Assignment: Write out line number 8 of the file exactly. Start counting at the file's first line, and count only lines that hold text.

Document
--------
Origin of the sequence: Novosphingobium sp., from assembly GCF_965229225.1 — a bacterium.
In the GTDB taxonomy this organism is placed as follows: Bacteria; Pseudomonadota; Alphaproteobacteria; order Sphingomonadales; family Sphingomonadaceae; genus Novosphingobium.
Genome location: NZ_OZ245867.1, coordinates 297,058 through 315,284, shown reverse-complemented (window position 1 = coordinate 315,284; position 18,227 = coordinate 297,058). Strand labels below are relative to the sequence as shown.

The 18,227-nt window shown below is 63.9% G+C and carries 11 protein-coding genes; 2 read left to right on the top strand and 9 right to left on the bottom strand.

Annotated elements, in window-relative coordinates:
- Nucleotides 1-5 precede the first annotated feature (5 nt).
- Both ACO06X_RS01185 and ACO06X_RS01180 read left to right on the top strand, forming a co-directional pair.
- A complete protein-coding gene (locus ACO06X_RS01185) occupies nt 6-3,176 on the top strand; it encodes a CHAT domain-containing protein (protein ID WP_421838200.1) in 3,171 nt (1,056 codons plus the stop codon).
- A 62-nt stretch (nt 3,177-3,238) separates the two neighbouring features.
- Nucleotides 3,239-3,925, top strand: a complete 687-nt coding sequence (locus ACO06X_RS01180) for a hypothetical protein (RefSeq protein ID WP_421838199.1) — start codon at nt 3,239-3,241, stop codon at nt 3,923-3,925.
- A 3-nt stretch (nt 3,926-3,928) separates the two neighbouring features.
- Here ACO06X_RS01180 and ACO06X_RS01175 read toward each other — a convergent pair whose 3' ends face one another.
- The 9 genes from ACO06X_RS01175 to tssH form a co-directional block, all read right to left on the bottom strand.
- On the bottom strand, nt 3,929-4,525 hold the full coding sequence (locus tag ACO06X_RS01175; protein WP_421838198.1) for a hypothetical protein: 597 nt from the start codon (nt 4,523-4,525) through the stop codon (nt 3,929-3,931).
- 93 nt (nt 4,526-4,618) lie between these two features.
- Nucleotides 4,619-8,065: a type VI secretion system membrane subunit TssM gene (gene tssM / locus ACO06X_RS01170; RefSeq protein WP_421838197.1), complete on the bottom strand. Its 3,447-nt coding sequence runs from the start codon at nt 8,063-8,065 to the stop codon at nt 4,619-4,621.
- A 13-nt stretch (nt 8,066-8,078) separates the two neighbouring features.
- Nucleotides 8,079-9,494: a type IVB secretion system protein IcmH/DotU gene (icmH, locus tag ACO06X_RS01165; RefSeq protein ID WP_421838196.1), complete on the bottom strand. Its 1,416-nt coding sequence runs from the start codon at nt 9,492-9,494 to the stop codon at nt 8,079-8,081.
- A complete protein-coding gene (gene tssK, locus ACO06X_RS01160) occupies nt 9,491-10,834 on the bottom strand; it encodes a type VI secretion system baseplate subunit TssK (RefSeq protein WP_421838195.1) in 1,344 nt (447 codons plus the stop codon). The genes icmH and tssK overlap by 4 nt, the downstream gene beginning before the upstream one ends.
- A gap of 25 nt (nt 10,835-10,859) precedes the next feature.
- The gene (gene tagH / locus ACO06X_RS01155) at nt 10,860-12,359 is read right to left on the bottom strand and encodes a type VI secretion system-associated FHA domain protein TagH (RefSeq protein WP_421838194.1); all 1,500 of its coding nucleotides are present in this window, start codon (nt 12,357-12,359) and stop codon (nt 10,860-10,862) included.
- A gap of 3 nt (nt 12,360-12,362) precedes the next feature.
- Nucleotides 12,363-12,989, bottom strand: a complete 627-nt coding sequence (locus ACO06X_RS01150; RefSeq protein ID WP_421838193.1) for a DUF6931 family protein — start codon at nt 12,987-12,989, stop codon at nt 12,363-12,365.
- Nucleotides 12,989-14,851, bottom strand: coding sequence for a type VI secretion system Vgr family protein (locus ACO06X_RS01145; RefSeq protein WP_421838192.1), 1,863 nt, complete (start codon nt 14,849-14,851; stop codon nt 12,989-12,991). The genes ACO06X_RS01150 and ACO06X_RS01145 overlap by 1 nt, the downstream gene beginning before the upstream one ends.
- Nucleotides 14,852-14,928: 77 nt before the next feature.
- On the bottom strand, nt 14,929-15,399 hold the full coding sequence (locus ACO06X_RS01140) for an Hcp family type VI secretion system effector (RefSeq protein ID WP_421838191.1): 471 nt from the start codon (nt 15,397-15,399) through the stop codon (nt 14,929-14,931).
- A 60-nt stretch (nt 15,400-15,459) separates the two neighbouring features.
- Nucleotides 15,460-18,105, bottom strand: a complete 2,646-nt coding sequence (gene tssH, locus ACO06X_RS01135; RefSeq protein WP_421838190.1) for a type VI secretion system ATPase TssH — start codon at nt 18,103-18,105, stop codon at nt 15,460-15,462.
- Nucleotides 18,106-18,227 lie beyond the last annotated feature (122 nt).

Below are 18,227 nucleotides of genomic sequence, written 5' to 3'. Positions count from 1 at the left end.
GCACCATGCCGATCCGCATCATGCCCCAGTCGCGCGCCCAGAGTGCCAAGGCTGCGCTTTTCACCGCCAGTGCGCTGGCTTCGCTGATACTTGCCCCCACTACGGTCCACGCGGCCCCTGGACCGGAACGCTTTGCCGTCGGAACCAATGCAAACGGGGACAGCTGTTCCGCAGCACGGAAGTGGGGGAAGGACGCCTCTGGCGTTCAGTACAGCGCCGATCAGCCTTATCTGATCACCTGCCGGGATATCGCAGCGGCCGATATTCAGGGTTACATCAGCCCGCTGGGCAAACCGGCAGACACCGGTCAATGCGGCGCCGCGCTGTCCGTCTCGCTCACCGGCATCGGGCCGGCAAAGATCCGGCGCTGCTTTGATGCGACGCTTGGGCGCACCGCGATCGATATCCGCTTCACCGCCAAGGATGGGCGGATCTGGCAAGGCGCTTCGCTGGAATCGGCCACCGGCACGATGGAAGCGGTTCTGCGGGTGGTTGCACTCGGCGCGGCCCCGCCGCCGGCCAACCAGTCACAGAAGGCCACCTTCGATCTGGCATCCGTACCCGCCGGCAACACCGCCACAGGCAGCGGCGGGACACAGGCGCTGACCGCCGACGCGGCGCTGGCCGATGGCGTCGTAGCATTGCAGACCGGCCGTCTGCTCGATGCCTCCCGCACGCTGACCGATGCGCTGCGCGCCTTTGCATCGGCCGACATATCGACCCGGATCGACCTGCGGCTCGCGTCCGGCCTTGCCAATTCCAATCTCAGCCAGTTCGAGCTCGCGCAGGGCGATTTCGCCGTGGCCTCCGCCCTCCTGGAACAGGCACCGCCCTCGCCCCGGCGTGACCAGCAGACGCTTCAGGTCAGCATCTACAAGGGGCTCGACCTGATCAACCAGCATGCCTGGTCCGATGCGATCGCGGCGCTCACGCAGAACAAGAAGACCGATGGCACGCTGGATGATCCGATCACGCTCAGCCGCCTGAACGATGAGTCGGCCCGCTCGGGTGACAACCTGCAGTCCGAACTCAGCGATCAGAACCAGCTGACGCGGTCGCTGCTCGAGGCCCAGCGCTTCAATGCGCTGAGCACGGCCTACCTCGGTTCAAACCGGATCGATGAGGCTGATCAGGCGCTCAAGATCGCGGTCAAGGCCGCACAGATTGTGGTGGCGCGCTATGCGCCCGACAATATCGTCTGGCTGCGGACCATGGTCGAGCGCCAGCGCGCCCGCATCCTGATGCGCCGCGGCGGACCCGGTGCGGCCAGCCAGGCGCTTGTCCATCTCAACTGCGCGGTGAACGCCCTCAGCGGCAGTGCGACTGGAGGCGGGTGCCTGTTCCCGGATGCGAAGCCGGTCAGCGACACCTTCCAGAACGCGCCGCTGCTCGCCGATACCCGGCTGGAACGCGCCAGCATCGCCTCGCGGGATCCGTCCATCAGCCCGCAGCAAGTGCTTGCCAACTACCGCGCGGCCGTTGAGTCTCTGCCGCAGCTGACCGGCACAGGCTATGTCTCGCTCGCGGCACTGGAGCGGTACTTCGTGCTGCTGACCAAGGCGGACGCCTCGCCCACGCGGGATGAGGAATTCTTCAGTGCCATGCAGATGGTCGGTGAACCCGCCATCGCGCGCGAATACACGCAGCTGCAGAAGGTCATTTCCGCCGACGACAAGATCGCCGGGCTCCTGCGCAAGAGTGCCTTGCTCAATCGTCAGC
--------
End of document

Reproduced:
- A complete protein-coding gene (locus ACO06X_RS01185) occupies nt 6-3,176 on the top strand; it encodes a CHAT domain-containing protein (protein ID WP_421838200.1) in 3,171 nt (1,056 codons plus the stop codon).